I thank the house, Mr. Speaker, for allowing me to complete my remarks so that the official speaker for the Conservative party can start his remarks the next time the subject is debated.
I have endeavoured to show that there is ample room for the Canadian drug manufacturers to meet competition from importers as designed by this bill. Apart from the above, the Canadian drug manufacturer, as a patentee of a drug, has three specific advantages over importers of the same drug. First, he will still enjoy a preferred tariff position. Second, he will receive a royalty required to be paid to him by the licensed importer in an amount to be decided upon by the commissioner of patents. Third, he will, as a practical matter, have a period of complete monopoly protection from the time his newly innovated drug is placed on the market, until such drug loses its "new drug status", except in the unlikely event that a competitor also clears the product as a new drug.
The regulations under the Food and Drugs Act require a manufacturer, before any sale of a new drug is permitted, to carry out costly and intensive tests, the results of which must satisfy the food and drug directorate as to the safety and efficacy of the drug. When so satisfied, the directorate issues a notice of compliance which allows the manufacturer to market the drug in quantity, and for that length of time necessary to ensure that no serious side effects of the drug may show up. This period of time is generally not less than five years, and during that time the product remains in new drug status. During this time no other manufacturer can enter the market and sell the same drug until he, too, receives a notice of compliance from the directorate. Experience has shown that a competing manufacturer will not normally seek a compulsory licence during the time a drug is in
Patent Act-Trade Marks Act new drug status, for the expense involved would not make such a procedure worth while.
In addition, quite apart from this expense, a competing manufacturer would doubtless have difficulty in interesting the limited number of doctors available who are qualified to do clinical testing in the job of repeating tests on a product, the results of which already would be basically known. For a period of approximately five years, therefore, the original manufacturer or creator of the drug enjoys full protection and can carry out his promotional program in a manner to gain for him maximum acceptance in the market.
I turn now to that other aspect of the bill which proposes an amendment to the Trade Marks Act. The present law is clear that an importer of a trade marked product into Canada may be sued for infringement by the Canadian owner of that trade mark, if the owner is manufacturing in Canada, whether that owner is a subsidiary of a foreign corporation or not and whether or not the product has been purchased by the importer from the foreign parent. This could apply in cases where an importer purchased drugs from a foreign country in their final dosage forms and which were labelled as trade marked products.
[DOT] (10:00 p.m.)
The proposed amendment deals with this situation. It provides that no infringement can be claimed where drugs bearing the trade mark of and manufactured by a related company in a foreign country are imported into Canada. For example, when a Canadian subsidiary and its foreign parent sell a drug product under the same trade mark in Canada and the foreign country, the Canadian subsidiary could not sue the importer for infringement when the importer purchases that product from the parent corporation for sale in Canada. This amendment will, however, apply in practice only in a limited number of cases where a wide margin of price disparity would have to occur before it would be worth while for the importer to consider the importing of such a drug as a reasonable business venture.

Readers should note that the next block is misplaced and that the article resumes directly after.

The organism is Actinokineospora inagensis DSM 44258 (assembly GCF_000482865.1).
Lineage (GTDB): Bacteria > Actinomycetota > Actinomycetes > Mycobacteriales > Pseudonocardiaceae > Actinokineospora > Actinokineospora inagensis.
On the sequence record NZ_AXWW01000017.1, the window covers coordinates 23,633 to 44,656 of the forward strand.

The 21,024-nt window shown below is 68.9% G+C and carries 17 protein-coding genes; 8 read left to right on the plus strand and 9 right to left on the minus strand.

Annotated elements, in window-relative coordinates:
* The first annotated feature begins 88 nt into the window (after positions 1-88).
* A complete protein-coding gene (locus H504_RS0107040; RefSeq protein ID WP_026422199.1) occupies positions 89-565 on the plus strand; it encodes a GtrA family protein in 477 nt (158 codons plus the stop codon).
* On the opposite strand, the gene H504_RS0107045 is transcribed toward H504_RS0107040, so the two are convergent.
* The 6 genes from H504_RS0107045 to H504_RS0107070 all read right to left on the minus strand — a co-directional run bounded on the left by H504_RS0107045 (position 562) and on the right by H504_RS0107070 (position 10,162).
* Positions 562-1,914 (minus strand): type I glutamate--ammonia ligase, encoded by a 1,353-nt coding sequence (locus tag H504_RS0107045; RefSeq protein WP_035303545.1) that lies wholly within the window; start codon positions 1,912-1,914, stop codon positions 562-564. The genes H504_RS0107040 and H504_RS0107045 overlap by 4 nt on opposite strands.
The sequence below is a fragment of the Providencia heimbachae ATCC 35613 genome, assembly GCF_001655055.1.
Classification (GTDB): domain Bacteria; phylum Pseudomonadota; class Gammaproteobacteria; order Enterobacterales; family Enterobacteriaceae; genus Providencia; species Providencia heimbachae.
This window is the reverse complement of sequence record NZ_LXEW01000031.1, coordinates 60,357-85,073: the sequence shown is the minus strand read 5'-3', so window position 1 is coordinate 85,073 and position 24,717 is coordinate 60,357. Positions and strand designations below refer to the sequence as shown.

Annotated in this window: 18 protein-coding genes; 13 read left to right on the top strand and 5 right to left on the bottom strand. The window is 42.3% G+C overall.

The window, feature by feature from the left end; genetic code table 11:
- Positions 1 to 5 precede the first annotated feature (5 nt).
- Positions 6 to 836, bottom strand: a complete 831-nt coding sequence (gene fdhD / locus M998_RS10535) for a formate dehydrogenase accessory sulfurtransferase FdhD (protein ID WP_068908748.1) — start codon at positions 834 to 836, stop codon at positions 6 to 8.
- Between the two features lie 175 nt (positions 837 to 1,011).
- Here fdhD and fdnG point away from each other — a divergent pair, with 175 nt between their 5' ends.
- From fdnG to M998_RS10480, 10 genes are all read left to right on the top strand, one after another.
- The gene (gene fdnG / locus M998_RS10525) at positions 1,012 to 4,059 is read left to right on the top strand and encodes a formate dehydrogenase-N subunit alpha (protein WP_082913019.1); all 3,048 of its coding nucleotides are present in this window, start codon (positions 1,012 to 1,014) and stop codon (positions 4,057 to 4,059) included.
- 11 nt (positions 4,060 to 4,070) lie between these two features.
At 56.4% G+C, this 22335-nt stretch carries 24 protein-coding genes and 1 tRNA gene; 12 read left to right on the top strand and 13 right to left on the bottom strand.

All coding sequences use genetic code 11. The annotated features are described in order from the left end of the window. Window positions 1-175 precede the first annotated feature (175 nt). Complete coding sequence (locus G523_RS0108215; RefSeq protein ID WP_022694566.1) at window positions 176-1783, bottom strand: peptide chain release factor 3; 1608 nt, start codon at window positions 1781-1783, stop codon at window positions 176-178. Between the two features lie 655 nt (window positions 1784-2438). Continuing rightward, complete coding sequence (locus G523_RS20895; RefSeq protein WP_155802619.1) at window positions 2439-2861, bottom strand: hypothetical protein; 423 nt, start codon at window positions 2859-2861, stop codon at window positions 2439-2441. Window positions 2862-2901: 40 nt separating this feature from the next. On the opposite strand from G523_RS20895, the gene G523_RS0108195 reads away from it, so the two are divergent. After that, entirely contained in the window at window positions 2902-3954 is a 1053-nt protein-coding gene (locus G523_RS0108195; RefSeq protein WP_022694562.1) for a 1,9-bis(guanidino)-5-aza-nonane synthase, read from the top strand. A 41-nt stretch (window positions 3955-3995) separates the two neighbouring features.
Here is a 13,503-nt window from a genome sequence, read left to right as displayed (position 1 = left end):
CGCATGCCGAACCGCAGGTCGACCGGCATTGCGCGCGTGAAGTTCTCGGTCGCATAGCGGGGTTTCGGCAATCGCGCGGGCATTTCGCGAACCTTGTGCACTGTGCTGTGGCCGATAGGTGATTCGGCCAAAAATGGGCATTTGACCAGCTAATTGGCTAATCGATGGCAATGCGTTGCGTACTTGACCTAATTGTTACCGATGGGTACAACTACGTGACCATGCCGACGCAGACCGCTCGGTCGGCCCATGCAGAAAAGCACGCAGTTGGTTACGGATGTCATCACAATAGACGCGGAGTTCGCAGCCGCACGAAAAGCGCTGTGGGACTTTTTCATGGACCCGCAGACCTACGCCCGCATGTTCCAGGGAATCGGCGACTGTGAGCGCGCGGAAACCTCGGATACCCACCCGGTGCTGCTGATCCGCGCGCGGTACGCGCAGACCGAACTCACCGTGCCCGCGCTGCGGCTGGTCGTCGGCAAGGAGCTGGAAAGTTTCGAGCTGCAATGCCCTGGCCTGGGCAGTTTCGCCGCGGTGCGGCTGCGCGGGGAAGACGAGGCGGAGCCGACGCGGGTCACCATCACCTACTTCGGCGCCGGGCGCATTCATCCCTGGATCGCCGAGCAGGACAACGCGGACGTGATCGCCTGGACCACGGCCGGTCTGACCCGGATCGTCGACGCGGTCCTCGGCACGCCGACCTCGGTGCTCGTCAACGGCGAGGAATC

The Canadian drug manufacturers argue that many drugs, although identically trade marked and put on the market by their related companies in other countries, differ in composition, that their strengths may vary, and that inert substances used in the pill or
October 17, 1968
Business of the House
capsule form of the drug may alter its efficacy or even cause harm to the consumer. Again, this is a question of safety, and after the debate on C-190 we amended the old bill C-190 to meet this situation. As I stated before, this is the responsibility of the Department of National Health and Welfare; and I would repeat that my colleague, the minister, will explain how this new amendment works.
May I thank hon. members, Mr. Speaker, for allowing me to go on for a few minutes after ten o'clock, and I apologize to them for this lengthy resume of the principle of this bill and the reasons which lie beneath its introduction. However, the debate under the original bill C-190 was so lengthy and inspired that I considered I would be remiss in my responsibilities to the house were I to make this statement on second reading too abbreviated. My impression has always been that there appears to be needless concern within the drug industry about the effects of the bill. We are merely seeking to make the competitive market work more effectively. I have also had in mind the large number of new honorable members in this parliament, and for their benefit, too, I have elaborated my remarks.
It has now been more than five years since the first recommendations on the high costs of drugs were reported, Mr. Speaker, and even more since it first became clear that drug prices in Canada were among the highest, if not the highest, in the world. I believe firmly that, following all that has been said, and after receiving almost identical recommendations from two commissions and a special committee of this house, we would indeed be failing in our duty as members if we were not to take this action in the public interest, with a minimum of delay.